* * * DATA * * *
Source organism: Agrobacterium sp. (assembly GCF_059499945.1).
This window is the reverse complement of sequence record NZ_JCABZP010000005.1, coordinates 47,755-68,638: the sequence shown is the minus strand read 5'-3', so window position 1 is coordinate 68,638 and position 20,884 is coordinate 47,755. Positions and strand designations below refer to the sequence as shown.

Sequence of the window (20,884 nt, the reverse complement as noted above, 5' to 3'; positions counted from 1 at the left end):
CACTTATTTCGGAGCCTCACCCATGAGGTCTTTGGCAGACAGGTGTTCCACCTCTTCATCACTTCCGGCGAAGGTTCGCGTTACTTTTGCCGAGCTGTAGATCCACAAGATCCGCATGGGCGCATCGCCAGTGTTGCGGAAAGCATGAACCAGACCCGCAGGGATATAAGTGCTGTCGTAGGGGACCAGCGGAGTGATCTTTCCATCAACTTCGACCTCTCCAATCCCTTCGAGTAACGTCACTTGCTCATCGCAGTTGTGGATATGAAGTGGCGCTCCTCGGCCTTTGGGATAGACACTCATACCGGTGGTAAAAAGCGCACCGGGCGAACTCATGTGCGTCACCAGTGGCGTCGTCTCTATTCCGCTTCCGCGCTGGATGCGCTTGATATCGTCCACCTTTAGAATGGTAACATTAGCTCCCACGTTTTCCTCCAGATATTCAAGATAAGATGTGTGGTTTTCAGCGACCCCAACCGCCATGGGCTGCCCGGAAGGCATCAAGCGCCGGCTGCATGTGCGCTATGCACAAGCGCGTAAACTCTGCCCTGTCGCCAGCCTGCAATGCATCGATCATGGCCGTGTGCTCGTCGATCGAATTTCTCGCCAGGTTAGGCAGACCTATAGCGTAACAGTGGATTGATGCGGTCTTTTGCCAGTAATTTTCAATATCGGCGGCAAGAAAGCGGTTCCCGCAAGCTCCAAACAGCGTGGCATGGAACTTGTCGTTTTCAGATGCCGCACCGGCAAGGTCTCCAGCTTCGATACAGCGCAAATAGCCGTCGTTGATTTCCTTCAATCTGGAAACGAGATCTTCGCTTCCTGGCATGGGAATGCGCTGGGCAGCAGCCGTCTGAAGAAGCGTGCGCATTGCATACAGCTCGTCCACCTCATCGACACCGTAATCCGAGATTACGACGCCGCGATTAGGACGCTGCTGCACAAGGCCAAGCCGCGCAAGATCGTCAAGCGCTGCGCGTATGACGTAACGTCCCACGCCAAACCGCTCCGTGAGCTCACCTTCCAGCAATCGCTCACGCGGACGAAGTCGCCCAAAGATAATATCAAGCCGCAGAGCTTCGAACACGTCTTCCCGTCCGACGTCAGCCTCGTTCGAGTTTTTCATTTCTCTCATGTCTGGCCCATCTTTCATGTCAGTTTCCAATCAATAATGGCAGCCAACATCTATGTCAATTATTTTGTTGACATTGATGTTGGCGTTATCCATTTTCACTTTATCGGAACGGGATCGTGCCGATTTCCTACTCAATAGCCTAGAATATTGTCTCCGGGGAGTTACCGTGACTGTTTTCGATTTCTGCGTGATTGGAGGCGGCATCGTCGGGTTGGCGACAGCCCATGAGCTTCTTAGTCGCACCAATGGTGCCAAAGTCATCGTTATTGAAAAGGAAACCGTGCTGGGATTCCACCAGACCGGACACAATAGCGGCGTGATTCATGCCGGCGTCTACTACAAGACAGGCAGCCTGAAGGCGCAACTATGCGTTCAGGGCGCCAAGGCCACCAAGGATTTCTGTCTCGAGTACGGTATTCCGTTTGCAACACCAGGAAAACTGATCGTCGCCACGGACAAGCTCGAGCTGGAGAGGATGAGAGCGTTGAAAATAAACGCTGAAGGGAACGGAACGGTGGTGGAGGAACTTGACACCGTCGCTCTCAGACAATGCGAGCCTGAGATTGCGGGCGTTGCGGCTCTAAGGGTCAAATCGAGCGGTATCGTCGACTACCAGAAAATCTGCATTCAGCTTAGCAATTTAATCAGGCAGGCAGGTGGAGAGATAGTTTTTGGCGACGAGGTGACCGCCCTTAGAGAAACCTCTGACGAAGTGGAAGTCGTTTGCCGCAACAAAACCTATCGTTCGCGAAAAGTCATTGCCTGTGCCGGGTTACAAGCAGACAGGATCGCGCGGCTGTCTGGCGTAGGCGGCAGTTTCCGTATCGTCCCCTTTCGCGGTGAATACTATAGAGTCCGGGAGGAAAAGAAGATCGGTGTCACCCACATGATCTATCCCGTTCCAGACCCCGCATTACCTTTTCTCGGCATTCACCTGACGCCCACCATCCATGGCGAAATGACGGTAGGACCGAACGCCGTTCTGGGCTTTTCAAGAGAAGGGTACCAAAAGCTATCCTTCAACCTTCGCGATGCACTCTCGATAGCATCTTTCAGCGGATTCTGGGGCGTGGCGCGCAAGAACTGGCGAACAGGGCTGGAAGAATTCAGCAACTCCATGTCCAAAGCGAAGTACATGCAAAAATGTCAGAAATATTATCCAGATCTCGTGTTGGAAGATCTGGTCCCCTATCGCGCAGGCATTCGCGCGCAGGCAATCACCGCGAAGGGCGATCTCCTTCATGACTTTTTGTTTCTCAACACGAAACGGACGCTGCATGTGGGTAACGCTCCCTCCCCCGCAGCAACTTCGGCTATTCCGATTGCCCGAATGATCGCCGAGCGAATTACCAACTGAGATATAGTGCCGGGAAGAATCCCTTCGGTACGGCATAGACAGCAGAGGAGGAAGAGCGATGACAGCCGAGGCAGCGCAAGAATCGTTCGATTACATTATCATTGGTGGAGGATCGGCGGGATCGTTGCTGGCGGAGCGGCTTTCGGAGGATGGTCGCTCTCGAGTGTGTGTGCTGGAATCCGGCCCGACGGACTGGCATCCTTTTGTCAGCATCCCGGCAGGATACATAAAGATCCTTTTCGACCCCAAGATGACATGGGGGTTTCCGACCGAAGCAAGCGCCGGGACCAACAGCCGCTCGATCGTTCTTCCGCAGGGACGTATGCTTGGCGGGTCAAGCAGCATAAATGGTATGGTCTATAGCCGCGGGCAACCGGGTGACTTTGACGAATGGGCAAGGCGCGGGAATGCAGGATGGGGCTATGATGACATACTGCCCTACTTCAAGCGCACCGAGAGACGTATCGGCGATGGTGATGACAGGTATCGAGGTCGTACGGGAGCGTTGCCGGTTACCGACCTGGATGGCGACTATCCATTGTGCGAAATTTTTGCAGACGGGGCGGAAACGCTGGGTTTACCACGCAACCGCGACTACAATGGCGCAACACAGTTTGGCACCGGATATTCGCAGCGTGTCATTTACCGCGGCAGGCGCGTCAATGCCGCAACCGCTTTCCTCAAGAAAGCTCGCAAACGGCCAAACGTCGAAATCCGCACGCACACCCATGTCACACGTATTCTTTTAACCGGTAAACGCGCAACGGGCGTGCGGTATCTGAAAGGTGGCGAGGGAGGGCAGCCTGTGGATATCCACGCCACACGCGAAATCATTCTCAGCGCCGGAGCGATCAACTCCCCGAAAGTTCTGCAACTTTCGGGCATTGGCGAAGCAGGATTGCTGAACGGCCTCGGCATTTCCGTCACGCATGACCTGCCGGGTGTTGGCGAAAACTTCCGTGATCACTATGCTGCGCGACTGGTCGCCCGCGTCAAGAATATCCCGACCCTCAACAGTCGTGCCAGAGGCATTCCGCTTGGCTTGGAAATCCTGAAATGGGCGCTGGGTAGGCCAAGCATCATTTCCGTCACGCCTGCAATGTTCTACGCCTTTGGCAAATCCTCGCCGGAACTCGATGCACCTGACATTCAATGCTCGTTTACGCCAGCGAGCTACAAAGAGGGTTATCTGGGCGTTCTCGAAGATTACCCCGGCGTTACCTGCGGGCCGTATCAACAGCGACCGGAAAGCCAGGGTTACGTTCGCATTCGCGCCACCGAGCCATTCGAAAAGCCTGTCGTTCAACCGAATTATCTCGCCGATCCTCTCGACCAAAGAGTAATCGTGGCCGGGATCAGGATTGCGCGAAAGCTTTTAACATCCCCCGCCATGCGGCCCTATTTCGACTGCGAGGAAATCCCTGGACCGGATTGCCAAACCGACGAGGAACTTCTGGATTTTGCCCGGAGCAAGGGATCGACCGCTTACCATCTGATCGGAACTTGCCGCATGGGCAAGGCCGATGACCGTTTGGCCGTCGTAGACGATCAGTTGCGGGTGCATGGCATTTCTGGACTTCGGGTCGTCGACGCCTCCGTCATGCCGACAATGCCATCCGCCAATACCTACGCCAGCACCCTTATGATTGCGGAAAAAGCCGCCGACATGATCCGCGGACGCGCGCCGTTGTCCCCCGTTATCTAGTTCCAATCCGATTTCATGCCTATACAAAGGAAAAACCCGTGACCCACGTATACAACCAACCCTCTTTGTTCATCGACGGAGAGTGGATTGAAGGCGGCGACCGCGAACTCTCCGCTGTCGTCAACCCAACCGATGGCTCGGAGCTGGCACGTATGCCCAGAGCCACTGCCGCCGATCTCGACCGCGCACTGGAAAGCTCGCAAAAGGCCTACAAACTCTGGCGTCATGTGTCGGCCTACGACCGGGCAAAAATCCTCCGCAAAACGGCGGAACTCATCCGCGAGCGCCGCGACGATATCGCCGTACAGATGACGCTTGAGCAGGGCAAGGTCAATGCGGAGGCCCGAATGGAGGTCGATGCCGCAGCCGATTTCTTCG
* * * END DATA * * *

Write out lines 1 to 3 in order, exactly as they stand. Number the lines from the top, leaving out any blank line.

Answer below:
Source organism: Agrobacterium sp. (assembly GCF_059499945.1).
This window is the reverse complement of sequence record NZ_JCABZP010000005.1, coordinates 47,755-68,638: the sequence shown is the minus strand read 5'-3', so window position 1 is coordinate 68,638 and position 20,884 is coordinate 47,755. Positions and strand designations below refer to the sequence as shown.

Sequence of the window (20,884 nt, the reverse complement as noted above, 5' to 3'; positions counted from 1 at the left end):